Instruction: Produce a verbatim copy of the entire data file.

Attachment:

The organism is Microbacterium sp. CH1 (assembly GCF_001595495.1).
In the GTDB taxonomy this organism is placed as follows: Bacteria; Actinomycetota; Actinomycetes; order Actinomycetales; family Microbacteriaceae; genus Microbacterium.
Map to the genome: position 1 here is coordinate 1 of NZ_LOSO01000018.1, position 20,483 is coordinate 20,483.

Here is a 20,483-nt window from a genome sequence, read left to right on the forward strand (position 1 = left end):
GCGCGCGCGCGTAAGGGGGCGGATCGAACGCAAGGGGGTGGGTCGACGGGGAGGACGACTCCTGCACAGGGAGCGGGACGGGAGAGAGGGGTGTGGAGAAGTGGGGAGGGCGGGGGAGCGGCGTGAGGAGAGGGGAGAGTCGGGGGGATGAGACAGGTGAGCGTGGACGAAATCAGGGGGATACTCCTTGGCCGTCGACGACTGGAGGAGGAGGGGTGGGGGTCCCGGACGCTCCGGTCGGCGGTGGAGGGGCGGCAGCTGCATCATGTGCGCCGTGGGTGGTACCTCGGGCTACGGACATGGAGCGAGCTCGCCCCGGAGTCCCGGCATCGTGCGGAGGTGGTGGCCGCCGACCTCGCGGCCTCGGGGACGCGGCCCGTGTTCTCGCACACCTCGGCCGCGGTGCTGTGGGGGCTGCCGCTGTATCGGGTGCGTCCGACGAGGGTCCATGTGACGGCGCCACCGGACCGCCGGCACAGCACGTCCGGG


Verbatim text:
The organism is Microbacterium sp. CH1 (assembly GCF_001595495.1).
In the GTDB taxonomy this organism is placed as follows: Bacteria; Actinomycetota; Actinomycetes; order Actinomycetales; family Microbacteriaceae; genus Microbacterium.
Map to the genome: position 1 here is coordinate 1 of NZ_LOSO01000018.1, position 20,483 is coordinate 20,483.

Here is a 20,483-nt window from a genome sequence, read left to right on the forward strand (position 1 = left end):
GCGCGCGCGCGTAAGGGGGCGGATCGAACGCAAGGGGGTGGGTCGACGGGGAGGACGACTCCTGCACAGGGAGCGGGACGGGAGAGAGGGGTGTGGAGAAGTGGGGAGGGCGGGGGAGCGGCGTGAGGAGAGGGGAGAGTCGGGGGGATGAGACAGGTGAGCGTGGACGAAATCAGGGGGATACTCCTTGGCCGTCGACGACTGGAGGAGGAGGGGTGGGGGTCCCGGACGCTCCGGTCGGCGGTGGAGGGGCGGCAGCTGCATCATGTGCGCCGTGGGTGGTACCTCGGGCTACGGACATGGAGCGAGCTCGCCCCGGAGTCCCGGCATCGTGCGGAGGTGGTGGCCGCCGACCTCGCGGCCTCGGGGACGCGGCCCGTGTTCTCGCACACCTCGGCCGCGGTGCTGTGGGGGCTGCCGCTGTATCGGGTGCGTCCGACGAGGGTCCATGTGACGGCGCCACCGGACCGCCGGCACAGCACGTCCGGG